Greek Women and Athletics Female Recreation Women as Entertainment Women as Athletic Benefactors Women as Athletic Prizes Women as Spectators? Women as Participants/Athletes
Athenian Attitude toward Women “To a woman not to show more weakness than is natural to her sex is a great glory, and not to be talked about for good or for evil among men.” From Pericles’ Funeral Oration in Thucydides’ History. II.VI.
Women as Athletic Benefactors • Goddesses as Sponsors • Wealthy Women as Supporters of Athletics
Goddesses and Sports Artemis at Brauron in Attica Hera at Olympia
Tatia CIG XVII, 3953c from Asia Minor (Turkey) The council and the people and the senate honored Tatia, who was the daughter of Glykon, who was the son of Glykon, who twice received the honor of wearing a crown. He was the director of the gymnasium and a priest of Herakles and head of the council. They thought Tatia worthy of this honor because she was a faithful wife, was directress of the gymnasium, and was honorable in all aspects of her life.
Tata CIG 2820 The council and the people and the senate honored with highest honors Tata, daughter of Diodoros, who was himself the true son of Diodoros, who was born the son of Leon. She was the virtuous priestess of Hera all her life, mother of her city, who became the wife and remained the wife of Attalos, son of the Pyptheos who received the honor of wearing the crown. She herself came from a leading family, one that was illustrious. When she was priestess of the emperor Augustus for the second time, she twice supplied flasks of oil for the baths in great abundance and great expense, even through most of the night.
Women as Athletic Prizes WAR PRIZES In Funeral Games of Patroklos (See Arete #1) SUITOR CONTESTS Chariot Race of Pelops Running Race of Atalanta Wrestling Match of Peleus and Thetis
Chariot Race of Pelops Detail from an Athenian red-figure clay vase, about 410 BC. Arezzo, Museo Nazionale Archeologico 1460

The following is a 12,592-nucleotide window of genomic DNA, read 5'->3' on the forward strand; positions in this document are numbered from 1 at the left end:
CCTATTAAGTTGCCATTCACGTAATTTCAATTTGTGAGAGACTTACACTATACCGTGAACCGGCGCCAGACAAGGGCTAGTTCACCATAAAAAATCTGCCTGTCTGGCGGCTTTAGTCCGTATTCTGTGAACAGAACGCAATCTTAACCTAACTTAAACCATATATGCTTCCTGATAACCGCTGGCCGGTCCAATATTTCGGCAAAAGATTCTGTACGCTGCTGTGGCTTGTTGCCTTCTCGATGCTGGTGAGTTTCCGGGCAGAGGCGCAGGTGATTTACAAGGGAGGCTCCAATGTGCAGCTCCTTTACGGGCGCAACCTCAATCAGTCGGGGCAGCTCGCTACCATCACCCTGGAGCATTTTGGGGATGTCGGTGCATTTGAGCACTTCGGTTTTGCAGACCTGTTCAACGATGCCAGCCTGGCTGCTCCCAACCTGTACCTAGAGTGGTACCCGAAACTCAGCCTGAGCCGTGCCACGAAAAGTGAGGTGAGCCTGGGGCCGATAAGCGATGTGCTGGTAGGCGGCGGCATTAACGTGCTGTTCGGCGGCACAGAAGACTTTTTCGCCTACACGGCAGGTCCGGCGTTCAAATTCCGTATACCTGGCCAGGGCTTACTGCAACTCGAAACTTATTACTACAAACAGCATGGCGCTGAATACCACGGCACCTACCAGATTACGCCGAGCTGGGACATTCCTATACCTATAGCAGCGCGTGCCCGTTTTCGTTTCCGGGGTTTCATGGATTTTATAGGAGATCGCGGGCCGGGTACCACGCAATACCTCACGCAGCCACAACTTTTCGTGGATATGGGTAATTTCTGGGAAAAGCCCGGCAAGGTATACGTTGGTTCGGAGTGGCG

Guido Reni. Atalanta and Hippomenes. c. 1612Oil on canvas, 206 x 297 cm. Museo del Prado, Madrid
Peleus and Thetis Volute Krater, 4th cent. B.C. Villa Guilia, Roma
Women as Spectators • Priestess of Demeter (Arete #97/150)
Story of Kallipateira(Arete #111/170 #96/149) On Diagoras of Rhodes, see also Arete 248 (Pindar Olympian 7).
Women as Athletes • in Myth (Atalanta and Thetis) • in Reality (Kyniska et al.)
Thetis as Wrestler • Staatliche Museen zu Berlin - Preussischer Kulturbesitz, Berlin, 106, Detail of interior (tondo), ca. 500, Signed by Peithinos, inv. no. F 2279
Women Athletes at Delphi • See Arete #106/162 Tryphosa and Hedea, daughters of Hermiesianax
Dorian or Spartan Women Known as phainomerides or “thigh showers” Euripides’ stereotypical image of Spartan women: Arete 154 Plutarch, Life of Lycurgus (see next two slides)
These public processions of the maidens, and their appearing naked in their exercises and dancings, were incitements to marriage, operating upon the young with the rigour and certainty, as Plato says, of love, if not of mathematics. But besides all this, to promote it yet more effectually, those who continued bachelors were in a degree disfranchised by law; for they were excluded from the sight those public processions in which the young men and maidens danced naked, and, in winter-time, the officers compelled them to march naked themselves round the marketplace, singing as they went a certain song to their own disgrace, that they justly suffered this punishment for disobeying the laws. Moreover, they were denied that respect and observance which the younger men paid their elders; and no man, for example, found fault with what was said to Dercyllidas, though so eminent a commander; upon whose approach one day, a young man, instead of rising, retained his seat, remarking, "No child of yours will make room for me."
Phainomerides: “thigh shower.” Used pejoratively of women of loose morals. Athenian Idealization of Spartan Woman Plato’s Laws: Arete #105
Image from a Corinthian Aryballos from the Apollo Temple in Corinth, first quarter of the sixth century BC. Text includes the names of Polyterpos and Pyrrhias Bibasis, a Spartan dance, "The dance consisted in springing rapidly from the ground, and striking the feet behind...The number of successful strokes was counted, and the most skilful received prizes. We are told by a verse which has been preserved by Pollux (iv.102), that a Laconian girl had danced the bibasis a thousand times, which was more than had ever been done before " William Smith , A Dictionary of Greek and Roman Antiquities, John Murray, London, 1875.
ARISTOPHANES Lysistrata Good day, Lampito, dear friend from Lacedaemon. How well and handsome you look! what a rosy complexion! and how strong you seem; why, you could strangle a bull surely! Lampito Yes, indeed, I really think I could. 'Tis because I do gymnastics and practise the kick dance. Calonicé And what superb bosoms!
Religious Festivals for Women • Heraia at Olympia (Arete #158) • Brauron in Attica
The Heraia ARETE #103/158
Heraia(Arete #103/158) • Celebrated every four years • Footrace only • Three age-groups • Shortened track (158 m) • Run by “Sixteen Women”